Bats Right Hand.
Bowls Right Arm Medium
Bats Right Hand.
Bowls Right Arm Medium
Ashes Tests: 35
Record: 8 wins, 6 losses, 5 draws
Off the Mark
Ricky Ponting shares a love-hate relationship with England that spans four series as captain. Although he led Australia to a record setting 5-0 whitewash in 2006, Ponting also became the first captain to lose three series to England, including the home loss in 2010/11.
In his 35 appearances, Ponting accumulated 2,476 runs at 44.21. Importantly, this was his lowest average against any Test playing nation. This included 127 on his Ashes debut, as well as back to back tons in the 2006 series.
A polarising figure to many, Ponting was one of the most influential cricketers the nation ever produced, and would go down as the most successful in all the key areas.
The 2005 series was the first time since 1987 that Australia had lost the Ashes. All five matches were memorable, with Ponting featuring heavily. The first Test was a crushing 239 run victory sparked by McGrath’s nine wickets.
The second Test was one of the tightest in recent memory. Minutes before the commencement of play, McGrath rolled his ankle on a rogue ball, forcing him out of the match. Ponting won the toss, yet opted to bowl first minus his strike weapon. England piled on 407 on the opening day, before rolling Australia for 308. Six wickets to Shane Warne helped skittle the English for 182, setting up a thrilling final innings chase. Australia needed 282 for a 2-0 series lead, but its two key players were outdone by some stunning bowling. Firstly, Andrew Flintoff removed Ponting with a near perfect five ball assault. Then, in the final over of the day, Steve Harmison bowled Michael Clarke with a slower ball that might just go down as the turning point in the series. At 8/175, things looked dire. Warne and Brett Lee then started the final day with a 54 run partnership, before Warne trod on his own stumps. Then, in one of the bravest stands for the tenth wicket, Lee and Kasprowicz added 49 runs in 12 overs to bring the tourists to within three. Had a Brett Lee cut shot gone one metre wider, Australia would have won. Instead, it brought his partner on strike to face a vicious lifter from Harmison. The ball brushed the glove on its way to Geraint Jones, handing England the narrowest of victories.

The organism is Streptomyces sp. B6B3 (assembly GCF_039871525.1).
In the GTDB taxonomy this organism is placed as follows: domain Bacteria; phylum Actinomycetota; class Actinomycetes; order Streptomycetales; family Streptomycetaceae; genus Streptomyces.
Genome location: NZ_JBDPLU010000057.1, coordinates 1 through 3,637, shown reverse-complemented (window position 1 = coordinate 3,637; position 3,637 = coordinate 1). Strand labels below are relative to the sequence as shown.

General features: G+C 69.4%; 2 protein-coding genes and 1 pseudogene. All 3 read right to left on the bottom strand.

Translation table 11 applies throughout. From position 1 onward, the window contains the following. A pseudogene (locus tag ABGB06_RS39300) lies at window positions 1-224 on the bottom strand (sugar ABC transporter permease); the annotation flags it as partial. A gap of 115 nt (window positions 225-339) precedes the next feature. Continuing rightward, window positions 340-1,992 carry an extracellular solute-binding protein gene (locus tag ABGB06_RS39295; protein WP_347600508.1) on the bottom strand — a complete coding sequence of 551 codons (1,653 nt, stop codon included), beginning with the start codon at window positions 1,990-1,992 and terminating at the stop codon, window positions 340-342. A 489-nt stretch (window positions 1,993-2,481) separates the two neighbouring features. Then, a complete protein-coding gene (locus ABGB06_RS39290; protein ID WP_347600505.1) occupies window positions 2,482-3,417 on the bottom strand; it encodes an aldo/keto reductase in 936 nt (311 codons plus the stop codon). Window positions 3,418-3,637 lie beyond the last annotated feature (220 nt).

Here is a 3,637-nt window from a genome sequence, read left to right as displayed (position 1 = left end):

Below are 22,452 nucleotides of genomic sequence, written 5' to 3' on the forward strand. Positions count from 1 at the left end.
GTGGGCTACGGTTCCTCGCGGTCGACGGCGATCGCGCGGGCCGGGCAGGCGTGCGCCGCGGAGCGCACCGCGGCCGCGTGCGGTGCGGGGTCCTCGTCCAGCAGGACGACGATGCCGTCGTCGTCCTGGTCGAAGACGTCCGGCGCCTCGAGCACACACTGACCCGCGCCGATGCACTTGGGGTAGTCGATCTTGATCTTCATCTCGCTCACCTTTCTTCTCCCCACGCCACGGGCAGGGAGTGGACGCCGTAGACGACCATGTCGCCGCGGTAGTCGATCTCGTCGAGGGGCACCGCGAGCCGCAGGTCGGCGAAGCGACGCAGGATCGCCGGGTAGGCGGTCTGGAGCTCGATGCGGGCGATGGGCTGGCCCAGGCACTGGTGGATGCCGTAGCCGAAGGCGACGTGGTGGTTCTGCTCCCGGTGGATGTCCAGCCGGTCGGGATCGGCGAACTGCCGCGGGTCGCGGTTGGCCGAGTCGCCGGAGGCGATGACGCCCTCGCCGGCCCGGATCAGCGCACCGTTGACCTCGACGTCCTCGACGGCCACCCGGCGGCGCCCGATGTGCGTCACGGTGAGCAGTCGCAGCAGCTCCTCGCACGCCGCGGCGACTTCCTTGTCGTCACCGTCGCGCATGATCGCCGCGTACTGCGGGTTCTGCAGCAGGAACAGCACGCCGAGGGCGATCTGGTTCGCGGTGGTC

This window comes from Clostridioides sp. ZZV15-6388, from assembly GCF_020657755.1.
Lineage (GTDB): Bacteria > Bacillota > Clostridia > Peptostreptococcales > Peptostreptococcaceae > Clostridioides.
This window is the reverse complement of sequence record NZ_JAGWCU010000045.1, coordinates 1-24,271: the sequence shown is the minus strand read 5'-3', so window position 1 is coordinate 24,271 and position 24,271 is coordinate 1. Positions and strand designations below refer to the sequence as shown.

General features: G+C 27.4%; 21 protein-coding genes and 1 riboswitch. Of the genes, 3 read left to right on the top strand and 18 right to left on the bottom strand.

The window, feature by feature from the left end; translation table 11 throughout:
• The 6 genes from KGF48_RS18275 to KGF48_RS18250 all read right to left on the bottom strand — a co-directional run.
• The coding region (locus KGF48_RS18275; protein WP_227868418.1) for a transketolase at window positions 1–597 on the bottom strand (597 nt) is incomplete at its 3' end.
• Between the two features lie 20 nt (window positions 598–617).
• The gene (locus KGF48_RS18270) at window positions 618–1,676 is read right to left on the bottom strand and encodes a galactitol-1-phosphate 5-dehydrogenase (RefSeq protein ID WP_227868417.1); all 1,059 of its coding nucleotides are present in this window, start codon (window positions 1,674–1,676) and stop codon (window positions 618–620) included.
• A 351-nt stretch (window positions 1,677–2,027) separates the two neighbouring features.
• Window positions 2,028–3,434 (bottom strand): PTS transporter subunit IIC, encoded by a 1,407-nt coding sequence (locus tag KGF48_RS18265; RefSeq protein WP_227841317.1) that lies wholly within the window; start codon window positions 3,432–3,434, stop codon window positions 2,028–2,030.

Ponting bravely made 156 in the third Test to rescue a draw for Australia. However, his dismissal in the fourth Test would once again swing momentum to the home side. Following-on, Ponting looked intent on batting his way to another draw. Things looked good until, when on 48, Damien Martyn called him through for a suicidal single that saw him run out. Ordinarily, Ponting would have been mad. But when he saw that it was a substitute fieldsman who had thrown down the stumps, Ponting lost it. His verbal tirade towards the English dressing room was a classic spray, but cost him 75% of his match fee. Australia lost the match, and the series.
There were positives though, none more evident than the 2006 series. Keen to atone for the shock defeat, Ponting wasted little time, hitting 196 and 60* in a huge win at the Gabba. The second Test, or Amazing Adelaide as it’s now known, was one for the ages. Paul Collingwood (206) and Kevin Pietersen (158) allowed England to declare on 551. However, 142 to the skipper, as well as 124 to Michael Clarke helped Australia cut the deficit to just 38. Then, in one of the greatest final day collapses, Shane Warne spun England out of the contest with just 129 runs on the board. Chasing 168 in the final session, the Australians went hell for leather. Ponting (49) got things going, before Mike Hussey (61*) hit the winning runs to seal the stunning result. Redemption was complete in Sydney with Australia winning 5-0.
Ricky Ponting would finish his career with the most victories as Australian captain. His leadership was never smooth sailing. Adopting a champion side from Steve Waugh, he lost stars such as Warne, McGrath and Gilchrist, and had to contend with the re-emergence of strong Test competition.
He will obviously be remembered as the only Australian captain to lose three Ashes series, but he also achieved greatness, including back to back World Cups.
Ponting was a ferocious Ashes competitor, and wore his heart on his sleeve. The guard of honour he received in his final Test against South Africa was a fitting reflection on the impact he had on the game.
Played and Missed
Ponting is Australia’s leading run scorer in Tests with 13,378, as well as in ODI cricket with 13,704.
Ponting is possibly Australia’s greatest ever fieldsman. Statistically, he holds the record with most catches (196) and has always had a lethal arm fielding at point.
He is the only player to have appeared in 100 Test victories.
Ponting is one of two Australians to hit three double-centuries in a calendar year.
The name “Punter” started in 1995 when he was named a part-time ambassador by the TAB. He has since become a keen greyhound enthusiast, and owns several racing hounds.
Australia skipper Ricky Ponting reflects on the highs and lows of the memorable 2005 Ashes series against England, regarded as one of the best in cricket history